When I started my college career I took introductory composition courses that taught me how to do “research.” I learned how to go to the library, how to search online databases for articles and books on my topic, how to cite sources using MLA format, and then how to write papers with a minimum number of citations/sources supporting the claims I made.
I think we are still teaching students how to do this, but I’m not sure it’s useful. As a scholar, I never go about research in religious studies by searching online databases, and the citation styles I use vary by context.
How do I do research, then? I ask peers what’s “essential reading” in a certain area, I ask who’s publishing recently on a certain topic, I sift through bibliographies in the books and articles recommended to me, and I read around in what looks to be relevant. The only time I use a library database is to look up and download an article I’ve already identified.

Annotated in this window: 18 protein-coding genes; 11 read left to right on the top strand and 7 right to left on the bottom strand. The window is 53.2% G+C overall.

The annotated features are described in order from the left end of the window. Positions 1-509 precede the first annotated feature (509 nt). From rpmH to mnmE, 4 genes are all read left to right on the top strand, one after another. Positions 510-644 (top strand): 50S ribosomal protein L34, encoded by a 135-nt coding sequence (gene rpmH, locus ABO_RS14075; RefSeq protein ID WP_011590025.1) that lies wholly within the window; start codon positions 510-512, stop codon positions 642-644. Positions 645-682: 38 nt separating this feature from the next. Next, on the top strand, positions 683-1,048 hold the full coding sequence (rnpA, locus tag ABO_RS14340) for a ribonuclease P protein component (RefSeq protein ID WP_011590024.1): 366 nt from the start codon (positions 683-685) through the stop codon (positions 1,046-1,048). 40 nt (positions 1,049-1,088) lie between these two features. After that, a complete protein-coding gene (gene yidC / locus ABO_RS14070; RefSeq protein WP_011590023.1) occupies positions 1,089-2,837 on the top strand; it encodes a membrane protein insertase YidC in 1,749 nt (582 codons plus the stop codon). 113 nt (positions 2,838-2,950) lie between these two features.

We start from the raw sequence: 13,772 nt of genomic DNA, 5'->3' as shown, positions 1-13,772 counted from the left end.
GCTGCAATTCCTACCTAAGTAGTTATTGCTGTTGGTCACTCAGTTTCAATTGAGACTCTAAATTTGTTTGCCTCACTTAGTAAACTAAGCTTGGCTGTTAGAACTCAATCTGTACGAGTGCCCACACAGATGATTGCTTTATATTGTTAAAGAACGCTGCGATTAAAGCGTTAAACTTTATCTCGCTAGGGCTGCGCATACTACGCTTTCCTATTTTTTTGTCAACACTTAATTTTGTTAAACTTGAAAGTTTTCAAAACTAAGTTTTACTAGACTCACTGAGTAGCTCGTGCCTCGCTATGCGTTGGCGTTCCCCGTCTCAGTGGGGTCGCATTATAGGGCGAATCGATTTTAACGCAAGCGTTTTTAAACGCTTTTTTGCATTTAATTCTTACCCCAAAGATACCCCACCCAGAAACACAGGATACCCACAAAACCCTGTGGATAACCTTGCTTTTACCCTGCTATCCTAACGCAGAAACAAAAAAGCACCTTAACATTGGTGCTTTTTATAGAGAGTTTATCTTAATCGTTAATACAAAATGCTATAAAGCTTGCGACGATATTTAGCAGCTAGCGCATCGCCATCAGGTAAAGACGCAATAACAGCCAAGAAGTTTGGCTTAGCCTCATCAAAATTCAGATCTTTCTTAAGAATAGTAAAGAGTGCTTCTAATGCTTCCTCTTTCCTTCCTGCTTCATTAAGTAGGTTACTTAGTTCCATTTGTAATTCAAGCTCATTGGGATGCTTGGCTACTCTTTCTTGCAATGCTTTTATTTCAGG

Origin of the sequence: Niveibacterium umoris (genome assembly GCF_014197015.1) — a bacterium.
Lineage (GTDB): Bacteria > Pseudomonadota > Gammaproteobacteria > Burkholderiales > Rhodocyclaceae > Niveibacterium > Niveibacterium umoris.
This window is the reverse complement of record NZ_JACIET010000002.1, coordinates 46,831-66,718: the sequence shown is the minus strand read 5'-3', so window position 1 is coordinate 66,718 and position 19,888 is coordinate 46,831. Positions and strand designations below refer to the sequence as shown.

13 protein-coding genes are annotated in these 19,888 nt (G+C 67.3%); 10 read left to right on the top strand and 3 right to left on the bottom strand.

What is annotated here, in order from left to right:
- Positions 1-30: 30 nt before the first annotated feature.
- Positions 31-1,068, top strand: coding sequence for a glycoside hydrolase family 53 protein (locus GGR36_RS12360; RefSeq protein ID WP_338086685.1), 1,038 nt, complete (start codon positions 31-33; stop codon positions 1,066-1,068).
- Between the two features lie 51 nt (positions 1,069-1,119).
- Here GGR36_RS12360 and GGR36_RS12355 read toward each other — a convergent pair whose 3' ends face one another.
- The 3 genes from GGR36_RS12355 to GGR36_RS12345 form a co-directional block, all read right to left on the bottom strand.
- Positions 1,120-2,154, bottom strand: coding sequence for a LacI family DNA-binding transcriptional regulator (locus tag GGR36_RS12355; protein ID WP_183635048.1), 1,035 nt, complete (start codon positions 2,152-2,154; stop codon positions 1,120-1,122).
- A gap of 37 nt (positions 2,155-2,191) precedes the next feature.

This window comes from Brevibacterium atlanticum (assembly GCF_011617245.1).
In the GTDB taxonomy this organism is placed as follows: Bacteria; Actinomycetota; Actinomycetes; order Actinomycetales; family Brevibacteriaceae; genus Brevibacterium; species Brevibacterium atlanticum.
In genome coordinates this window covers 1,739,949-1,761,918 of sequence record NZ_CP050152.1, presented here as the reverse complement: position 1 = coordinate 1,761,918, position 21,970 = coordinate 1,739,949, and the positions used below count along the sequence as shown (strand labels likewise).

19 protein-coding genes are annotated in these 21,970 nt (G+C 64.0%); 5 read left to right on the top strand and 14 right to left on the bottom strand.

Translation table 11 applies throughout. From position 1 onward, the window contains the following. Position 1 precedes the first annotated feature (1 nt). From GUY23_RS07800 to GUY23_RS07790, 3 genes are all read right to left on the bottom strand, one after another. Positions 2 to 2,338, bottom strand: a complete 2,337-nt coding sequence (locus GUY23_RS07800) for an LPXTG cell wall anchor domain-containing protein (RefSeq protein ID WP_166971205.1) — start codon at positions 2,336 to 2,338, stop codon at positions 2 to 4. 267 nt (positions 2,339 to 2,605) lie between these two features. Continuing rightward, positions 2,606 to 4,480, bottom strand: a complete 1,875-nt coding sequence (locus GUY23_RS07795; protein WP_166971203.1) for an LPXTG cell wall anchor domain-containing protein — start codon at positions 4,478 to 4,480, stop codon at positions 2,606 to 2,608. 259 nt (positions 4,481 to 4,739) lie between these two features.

So the question is: are we teaching students skills that are not useful? What if, instead, we spent more time teaching students how to evaluate sources we readily shared with them (like we get from our peers), rather than focusing on how to physically find and cite find sources?
Of course, teaching students how to evaluate sources would draw us into ideological battles that would be more easily avoided if we merely focused on the numbers of sources cited rather than the contested value of various sources. We’d be talking about the value of some types of scholarship over others, the usefulness of some methods over others, and why they should avoid anything with “The Sacred” in the title.
Messy business—but isn’t that what research really involves?